If every tenant knew these ten things, life would be a little happier for everyone (especially the landlord!).
It is super important to pay your rent on time
This isn’t because landlords are greedy – it’s because landlords rely on that rental return for their cash flow to pay the mortgage, the expenses and make the necessary repairs to keep the property great for their tenants to live in.
If you can’t pay your rent on time, be upfront and honest
We all hit hard times, and it’s far better for tenants to come clean and speak to their landlord if finances are an issue.
If landlords evict their tenants they risk a vacancy period and all the costs associated with new tenants, so it’s also in their best interest to find an amicable solution.
Before you throw a hammer around, ask first!
‘Do it now, ask later’ doesn’t really work when we’re talking about assets worth hundreds of thousands of dollars.
Many landlords would be happy to accommodate artwork being hung up, blockout curtains being installed or extra towel racks in the bathroom.
Sometimes things happen that are out of the landlord’s control
There isn’t a property on the planet that hasn’t had something go wrong at some point.
No-one can predict a hailstorm that damages the roof, or the neighbour’s tree roots eating into the pipes.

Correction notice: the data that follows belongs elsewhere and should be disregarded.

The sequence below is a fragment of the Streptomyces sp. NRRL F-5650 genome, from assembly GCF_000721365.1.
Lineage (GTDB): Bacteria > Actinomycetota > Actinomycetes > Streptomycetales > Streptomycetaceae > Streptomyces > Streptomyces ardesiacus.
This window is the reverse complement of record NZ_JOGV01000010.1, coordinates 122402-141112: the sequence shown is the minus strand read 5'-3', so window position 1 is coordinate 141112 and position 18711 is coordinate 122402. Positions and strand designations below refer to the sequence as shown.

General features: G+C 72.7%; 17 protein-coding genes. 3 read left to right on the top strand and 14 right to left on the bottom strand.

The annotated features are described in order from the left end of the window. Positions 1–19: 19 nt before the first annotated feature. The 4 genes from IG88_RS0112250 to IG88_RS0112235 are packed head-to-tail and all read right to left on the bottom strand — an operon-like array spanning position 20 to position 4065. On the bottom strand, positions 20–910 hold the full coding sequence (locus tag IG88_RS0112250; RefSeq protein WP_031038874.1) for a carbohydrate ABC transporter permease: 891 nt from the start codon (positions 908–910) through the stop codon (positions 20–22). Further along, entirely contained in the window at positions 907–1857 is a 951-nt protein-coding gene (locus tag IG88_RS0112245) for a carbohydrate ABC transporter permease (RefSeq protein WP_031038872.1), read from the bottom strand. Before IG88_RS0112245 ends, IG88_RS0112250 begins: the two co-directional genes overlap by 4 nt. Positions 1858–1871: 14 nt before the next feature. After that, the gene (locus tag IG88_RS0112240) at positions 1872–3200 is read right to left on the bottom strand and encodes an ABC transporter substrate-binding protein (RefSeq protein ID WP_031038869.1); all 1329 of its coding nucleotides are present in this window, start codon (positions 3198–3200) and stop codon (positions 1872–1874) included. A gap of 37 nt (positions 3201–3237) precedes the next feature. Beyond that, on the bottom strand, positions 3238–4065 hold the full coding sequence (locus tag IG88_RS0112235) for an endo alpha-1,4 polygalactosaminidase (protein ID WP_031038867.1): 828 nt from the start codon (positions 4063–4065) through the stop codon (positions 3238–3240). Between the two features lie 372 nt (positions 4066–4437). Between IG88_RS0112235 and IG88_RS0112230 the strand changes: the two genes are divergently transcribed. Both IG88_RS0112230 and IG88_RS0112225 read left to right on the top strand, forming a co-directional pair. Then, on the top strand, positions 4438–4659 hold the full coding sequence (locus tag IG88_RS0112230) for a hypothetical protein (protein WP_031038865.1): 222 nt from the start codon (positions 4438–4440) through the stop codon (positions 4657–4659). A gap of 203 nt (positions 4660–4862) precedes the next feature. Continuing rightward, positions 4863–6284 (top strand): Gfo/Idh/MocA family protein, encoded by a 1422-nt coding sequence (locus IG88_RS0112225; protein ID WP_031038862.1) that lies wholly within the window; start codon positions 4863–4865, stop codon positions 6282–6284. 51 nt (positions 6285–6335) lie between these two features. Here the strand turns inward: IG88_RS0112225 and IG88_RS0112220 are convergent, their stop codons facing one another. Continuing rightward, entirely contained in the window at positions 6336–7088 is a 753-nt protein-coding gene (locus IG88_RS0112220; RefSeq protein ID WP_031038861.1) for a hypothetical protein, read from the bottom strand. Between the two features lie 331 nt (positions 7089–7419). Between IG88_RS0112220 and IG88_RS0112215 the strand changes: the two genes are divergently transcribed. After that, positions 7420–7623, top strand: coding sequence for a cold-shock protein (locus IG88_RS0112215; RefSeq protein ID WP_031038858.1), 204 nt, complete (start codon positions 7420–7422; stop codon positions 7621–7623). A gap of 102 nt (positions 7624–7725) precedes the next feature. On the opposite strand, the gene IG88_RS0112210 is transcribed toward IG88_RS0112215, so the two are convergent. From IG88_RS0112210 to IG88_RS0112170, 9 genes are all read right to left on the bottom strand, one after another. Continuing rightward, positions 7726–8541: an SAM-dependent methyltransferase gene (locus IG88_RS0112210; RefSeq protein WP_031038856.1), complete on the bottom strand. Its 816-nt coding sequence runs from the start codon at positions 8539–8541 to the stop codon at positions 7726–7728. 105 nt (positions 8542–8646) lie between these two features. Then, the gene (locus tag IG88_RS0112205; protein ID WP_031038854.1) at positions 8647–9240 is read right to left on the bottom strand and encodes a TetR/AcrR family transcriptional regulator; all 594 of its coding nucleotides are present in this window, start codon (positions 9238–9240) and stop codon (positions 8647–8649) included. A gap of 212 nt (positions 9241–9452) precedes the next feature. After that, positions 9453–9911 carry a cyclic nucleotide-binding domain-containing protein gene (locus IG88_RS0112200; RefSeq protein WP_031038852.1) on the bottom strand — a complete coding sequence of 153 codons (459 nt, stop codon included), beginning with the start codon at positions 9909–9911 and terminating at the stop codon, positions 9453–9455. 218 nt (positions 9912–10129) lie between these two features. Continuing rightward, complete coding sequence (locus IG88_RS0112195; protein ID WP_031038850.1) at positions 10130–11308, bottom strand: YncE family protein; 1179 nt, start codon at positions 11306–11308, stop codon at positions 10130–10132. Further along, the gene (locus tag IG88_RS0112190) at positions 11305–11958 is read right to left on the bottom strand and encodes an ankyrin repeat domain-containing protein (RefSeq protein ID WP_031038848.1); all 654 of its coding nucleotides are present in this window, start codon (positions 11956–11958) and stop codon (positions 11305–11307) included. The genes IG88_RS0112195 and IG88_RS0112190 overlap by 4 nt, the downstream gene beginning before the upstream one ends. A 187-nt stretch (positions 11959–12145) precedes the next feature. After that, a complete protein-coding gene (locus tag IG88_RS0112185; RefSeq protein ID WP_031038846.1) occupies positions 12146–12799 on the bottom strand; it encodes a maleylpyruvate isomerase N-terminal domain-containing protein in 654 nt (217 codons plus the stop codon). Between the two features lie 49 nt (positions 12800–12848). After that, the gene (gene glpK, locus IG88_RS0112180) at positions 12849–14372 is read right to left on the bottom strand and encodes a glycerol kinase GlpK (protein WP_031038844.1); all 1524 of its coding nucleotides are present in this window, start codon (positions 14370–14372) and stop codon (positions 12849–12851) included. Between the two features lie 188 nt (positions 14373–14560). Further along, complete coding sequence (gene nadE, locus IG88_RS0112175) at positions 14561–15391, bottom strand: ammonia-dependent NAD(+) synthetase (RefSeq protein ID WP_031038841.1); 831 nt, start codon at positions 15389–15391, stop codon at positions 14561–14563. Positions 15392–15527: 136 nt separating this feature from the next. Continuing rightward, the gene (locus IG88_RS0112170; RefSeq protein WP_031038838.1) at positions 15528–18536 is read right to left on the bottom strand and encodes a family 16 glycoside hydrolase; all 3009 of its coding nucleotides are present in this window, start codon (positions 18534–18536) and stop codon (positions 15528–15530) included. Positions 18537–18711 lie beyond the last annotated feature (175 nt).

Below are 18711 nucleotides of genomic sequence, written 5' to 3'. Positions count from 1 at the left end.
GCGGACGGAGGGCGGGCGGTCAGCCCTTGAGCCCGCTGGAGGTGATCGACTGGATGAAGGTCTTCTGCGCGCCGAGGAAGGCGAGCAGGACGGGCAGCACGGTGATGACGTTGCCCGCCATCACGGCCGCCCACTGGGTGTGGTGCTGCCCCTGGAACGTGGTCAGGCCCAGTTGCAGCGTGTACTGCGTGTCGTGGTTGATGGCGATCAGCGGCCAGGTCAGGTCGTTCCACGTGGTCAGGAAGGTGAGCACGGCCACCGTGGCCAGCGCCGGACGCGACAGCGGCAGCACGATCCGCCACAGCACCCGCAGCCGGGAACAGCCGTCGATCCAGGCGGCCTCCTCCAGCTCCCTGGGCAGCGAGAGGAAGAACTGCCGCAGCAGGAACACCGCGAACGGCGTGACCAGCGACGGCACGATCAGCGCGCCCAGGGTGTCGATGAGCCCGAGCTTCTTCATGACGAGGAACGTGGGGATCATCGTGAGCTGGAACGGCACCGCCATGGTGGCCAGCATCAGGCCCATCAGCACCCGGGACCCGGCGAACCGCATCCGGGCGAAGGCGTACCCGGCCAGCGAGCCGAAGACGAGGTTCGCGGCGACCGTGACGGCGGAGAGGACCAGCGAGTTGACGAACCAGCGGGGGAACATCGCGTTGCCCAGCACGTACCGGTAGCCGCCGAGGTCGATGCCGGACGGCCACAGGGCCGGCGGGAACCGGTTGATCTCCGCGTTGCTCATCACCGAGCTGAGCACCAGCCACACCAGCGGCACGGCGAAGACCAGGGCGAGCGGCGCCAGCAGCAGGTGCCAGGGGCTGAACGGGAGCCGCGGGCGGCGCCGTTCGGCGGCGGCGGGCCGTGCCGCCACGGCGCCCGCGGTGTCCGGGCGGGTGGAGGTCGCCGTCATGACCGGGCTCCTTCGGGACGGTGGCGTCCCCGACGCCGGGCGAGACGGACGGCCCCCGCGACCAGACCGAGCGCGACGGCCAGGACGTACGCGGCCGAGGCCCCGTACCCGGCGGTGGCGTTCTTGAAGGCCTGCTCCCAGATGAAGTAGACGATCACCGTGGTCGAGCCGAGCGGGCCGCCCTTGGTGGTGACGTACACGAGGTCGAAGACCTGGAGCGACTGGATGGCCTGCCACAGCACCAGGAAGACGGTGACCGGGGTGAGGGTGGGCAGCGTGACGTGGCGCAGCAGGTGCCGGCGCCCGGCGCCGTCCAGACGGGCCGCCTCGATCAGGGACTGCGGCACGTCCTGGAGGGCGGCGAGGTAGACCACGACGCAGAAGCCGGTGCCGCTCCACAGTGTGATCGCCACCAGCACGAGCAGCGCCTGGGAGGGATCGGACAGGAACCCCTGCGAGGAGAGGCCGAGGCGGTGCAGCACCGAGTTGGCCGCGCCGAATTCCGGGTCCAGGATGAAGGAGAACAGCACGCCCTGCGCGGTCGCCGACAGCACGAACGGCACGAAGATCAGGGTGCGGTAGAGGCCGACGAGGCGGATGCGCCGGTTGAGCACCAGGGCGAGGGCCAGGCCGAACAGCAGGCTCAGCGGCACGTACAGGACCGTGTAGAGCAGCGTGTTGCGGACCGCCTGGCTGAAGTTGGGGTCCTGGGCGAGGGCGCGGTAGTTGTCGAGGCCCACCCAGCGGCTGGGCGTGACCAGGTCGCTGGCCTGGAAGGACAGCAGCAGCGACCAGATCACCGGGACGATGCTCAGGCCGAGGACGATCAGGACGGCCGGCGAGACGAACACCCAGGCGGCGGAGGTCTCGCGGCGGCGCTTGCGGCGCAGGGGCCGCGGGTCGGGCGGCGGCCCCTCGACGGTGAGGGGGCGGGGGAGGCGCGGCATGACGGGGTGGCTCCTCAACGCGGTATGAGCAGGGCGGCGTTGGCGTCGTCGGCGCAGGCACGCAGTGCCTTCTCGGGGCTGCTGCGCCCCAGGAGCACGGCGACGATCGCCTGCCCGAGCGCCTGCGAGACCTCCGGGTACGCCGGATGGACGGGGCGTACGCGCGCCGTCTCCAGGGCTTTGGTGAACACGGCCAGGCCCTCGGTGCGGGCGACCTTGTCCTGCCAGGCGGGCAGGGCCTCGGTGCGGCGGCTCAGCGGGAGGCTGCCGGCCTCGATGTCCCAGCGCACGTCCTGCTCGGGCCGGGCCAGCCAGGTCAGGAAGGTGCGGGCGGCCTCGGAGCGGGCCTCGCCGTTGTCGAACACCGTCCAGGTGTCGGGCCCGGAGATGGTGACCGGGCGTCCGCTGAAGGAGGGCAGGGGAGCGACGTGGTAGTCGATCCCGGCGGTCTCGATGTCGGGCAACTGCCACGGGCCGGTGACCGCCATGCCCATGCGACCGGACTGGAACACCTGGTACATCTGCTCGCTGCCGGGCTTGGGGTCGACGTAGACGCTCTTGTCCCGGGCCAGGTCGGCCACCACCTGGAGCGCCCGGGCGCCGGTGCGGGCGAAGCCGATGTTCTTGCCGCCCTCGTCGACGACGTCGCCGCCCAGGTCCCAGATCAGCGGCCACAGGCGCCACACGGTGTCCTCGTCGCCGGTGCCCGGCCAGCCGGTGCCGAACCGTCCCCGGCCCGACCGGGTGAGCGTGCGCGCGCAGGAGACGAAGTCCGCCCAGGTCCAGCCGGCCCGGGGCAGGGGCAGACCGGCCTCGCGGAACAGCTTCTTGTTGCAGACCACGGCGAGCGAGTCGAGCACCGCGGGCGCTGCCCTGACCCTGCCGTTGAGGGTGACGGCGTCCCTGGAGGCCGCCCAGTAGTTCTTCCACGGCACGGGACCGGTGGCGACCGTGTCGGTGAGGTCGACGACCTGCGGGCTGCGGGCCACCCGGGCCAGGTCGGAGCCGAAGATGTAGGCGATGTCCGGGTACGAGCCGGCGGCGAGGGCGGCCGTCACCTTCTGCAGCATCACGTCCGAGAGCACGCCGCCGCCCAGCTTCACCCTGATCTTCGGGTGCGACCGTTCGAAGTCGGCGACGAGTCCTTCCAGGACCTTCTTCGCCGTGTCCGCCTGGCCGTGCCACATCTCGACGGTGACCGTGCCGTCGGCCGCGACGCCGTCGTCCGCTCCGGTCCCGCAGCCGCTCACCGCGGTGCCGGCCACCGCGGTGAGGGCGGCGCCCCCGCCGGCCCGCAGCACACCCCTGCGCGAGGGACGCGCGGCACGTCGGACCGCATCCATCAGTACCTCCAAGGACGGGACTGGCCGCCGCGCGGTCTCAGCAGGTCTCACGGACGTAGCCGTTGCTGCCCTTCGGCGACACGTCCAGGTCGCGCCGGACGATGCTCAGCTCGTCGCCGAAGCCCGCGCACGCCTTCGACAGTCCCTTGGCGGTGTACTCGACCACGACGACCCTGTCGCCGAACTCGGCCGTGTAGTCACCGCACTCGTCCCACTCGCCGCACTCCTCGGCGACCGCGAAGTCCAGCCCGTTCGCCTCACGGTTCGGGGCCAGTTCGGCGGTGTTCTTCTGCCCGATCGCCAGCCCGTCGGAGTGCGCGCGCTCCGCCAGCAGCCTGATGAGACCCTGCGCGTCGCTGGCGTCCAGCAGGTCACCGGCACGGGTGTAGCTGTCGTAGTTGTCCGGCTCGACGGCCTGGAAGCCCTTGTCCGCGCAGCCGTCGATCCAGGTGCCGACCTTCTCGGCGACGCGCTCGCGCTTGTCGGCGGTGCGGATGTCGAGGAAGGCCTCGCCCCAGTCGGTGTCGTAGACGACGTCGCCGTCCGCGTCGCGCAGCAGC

The trick is to work together to resolve the issues; the landlord should act quickly, and the tenant should be patient and allow access when needed.
Everyone is an adult, so use adult voices
A tenant losing their cool about a malfunctioning garage door won’t encourage their landlord to fix it faster. Polite language and open lines of communication will garner far better results.
If something is broken, tell us why
This is a brilliant one, because no-one wants to confess that the bathroom pipe is blocked because they cut their kids hair in the bath.
However, knowing what really happened helps landlords fix problems faster.
Don’t break the rules
Landlords put rules in place to protect their tenants and their property.
This is especially true for properties in estates with covenants or unit complexes with body corporate regulations.
Knowing about problems early stops them becoming major issues
A landlord who knows the gas cooktop is having trouble firing up can fix the issue before it stops working completely.
If you ask, you’ll often receive
Landlords want their tenants to be happy, so if a renter requests an air conditioner or security screens on the windows, there’s every chance the landlord will be happy to comply.
As long as it’s a reasonable request, it’s often a case of it serving both landlord and tenant well.
Respect goes both ways
Landlords will look after their tenants, as long as their tenants appreciate that they don’t own the property.
It’s a two-way street, and when handled well, leads to a long and harmonious tenant/landlord relationship.
Clearly, these ten points are based on two things: respect and common sense.
A relationship based on these principles is one that is most likely to remain amicable and favourable – and isn’t that what all tenants and landlords want, in the end?